The only serious uncertainties lie in  how fast and how much will climate change and real world data is informing us that worse case scenarios are showing to be more likely and that these extremes are constantly  being underestimated by the computer modeling. So whatever uncertainty does exist is invariably pointing to the climate system producing more extreme and faster changes than we had thought


Jesus wept. Do a bit of reading on the subject

Curry, J, and Webster 2011, , Climate Science and the Uncertainty Monster, AMS, DOI:10.1175/BAMS-D-10-3139.1



Your references utterly fail to prove your claim. There is nothing stochastic about the radiative transfer equations and the Navier-Stokes equations. Stochastic by definition means systems that are ergodic and fill phase space. By contrast even energy conserving Hamiltonian versions of the governing equations relevant to the atmosphere and oceans exhibit something called balance and tend to occupy onto a fuzzy slow manifold which is a smaller fraction of the the phase space.

https://journals.ametsoc.org/doi/pdf/10 ... 0JAS3650.1

That researchers apply statistical analysis to geophysical fluid dynamics problems does not imply that they are studying Gaussian systems for which these tools apply.

Image

The manifestly non-Gaussian nature of the temperature variations in the stratosphere:

http://www.atmosp.physics.utoronto.ca/S ... _Yoden.pdf

The atmosphere is not in a full bore 3D turbulent regime, it is mostly laminar with baroclinic eddy formation that exhibits an upscale enstrophy cascade instead of a downscale cascade as with 3D turbulence. You can see this clearly for the Jupiter-like system:

http://www.columbia.edu/~lmp/paps/cho-p ... F-1996.pdf

Any deus ex machina initial noise is not amplified and maintained, instead it decays away and forms highly organized structures.

But this discussion is a diversion. The impact of heat trapping gases in the atmosphere are not stochastic. They are purely deterministic. This geology shill is confounding the nonlinearity of the Navier-Stokes equations and the monotonic effect of radiative forcing by green house gas accumulation. It is clear to anyone with a clue that the radiative impact dominates the nonlinear transport "noise". The primary way that the nonlinear transport couples to the radiative transfer part of the system is through cloud and surface albedo. But clouds have shown no capacity to offset warming via low altitude scattering of incoming visible band light. And surface albedo has shown a systematic trend towards reduction. So transport nonlinearity cannot offset the impact of well mixed gases like CO2 and CH4. In fact, it is temperature driven processes that govern surface emissions and sinks that dominate the budget of these chemical species. Transport nonlinearity does not affect the budget of these species since they are well mixed and have sufficiently long residence times in the atmosphere.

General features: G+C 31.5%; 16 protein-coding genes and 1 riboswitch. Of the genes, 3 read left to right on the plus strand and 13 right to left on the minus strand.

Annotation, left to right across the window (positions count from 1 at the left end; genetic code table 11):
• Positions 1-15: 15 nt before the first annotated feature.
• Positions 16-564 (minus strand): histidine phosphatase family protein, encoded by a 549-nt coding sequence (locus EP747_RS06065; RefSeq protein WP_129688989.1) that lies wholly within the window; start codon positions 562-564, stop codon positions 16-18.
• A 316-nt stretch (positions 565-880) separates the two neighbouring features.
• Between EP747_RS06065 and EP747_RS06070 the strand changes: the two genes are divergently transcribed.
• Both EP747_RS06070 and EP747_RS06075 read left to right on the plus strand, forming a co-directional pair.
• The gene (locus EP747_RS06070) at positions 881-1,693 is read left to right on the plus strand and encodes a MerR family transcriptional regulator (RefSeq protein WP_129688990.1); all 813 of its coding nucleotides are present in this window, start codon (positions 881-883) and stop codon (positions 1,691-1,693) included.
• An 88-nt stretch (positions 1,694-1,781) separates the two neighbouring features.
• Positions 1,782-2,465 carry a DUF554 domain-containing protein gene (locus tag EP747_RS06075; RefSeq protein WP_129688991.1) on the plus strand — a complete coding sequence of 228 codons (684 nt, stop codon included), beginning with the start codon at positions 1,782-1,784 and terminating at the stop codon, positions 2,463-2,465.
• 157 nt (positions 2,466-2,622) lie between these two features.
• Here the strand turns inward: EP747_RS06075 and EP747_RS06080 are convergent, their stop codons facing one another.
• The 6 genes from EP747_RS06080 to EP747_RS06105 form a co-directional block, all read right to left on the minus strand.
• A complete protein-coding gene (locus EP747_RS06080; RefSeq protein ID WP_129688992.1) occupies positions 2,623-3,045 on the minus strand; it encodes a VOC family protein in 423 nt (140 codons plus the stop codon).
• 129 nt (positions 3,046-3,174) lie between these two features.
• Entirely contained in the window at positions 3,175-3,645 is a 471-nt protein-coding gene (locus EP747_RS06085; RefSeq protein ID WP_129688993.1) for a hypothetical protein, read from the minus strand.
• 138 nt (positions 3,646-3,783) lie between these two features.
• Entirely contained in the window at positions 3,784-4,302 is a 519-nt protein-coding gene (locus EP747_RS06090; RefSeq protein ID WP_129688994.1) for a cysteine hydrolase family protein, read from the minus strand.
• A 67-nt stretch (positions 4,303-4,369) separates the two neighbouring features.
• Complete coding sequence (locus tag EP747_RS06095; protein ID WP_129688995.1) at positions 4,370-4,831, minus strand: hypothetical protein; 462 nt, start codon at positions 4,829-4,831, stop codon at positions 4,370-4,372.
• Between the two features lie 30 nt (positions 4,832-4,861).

But the shill wants you to think that greenhouse gases show intrinsic variability in their effects. No, they do not. The only variation is from surface and cloud albedo in the radiative transfer equations. And as already noted, this variation is not important for surface ice and snow trends and cloud albedo variations are not showing any trends that matter. In fact, the IR trapping by ice clouds (cirrus) in the tropopause region due to the Clausius-Clapeyron relation driven increase of atmospheric H2O is significant and acting to amplify the warming. (Ice clouds are mostly transparent to visible light so their albedo effect is not important, but they are effective at trapping IR).

https://www.ncbi.nlm.nih.gov/pmc/articles/PMC4136590/
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Re: Has Global Warming Peaked?

Unread postby dissident » Fri 08 Mar 2019, 20:23:37

onlooker wrote:Ultimately, this is about human survival beyond economic costs. Does anybody think Europe was doing well economically during the Plague? If nothing more health costs will be staggerring as will rebuilding infrastructure. This goes beyond economics and is about the survival of communities and societies.


You are sounding like a commie to these penny pinchers. They think that national and international action to combat climate change (while killing a second bird with one stone: overcoming the looming fossil fuel crisis) is some epic waste of their precious lucre. You can see how absurd they are when Exxon spends hundreds of millions of dollars to fund clowns like the resident geology shill as if Exxon is going to keep on pumping oil for the next millenium. Exxon is run by the same desiccated brain cretins that also deny global warming. It is time to treat them as the criminals they are.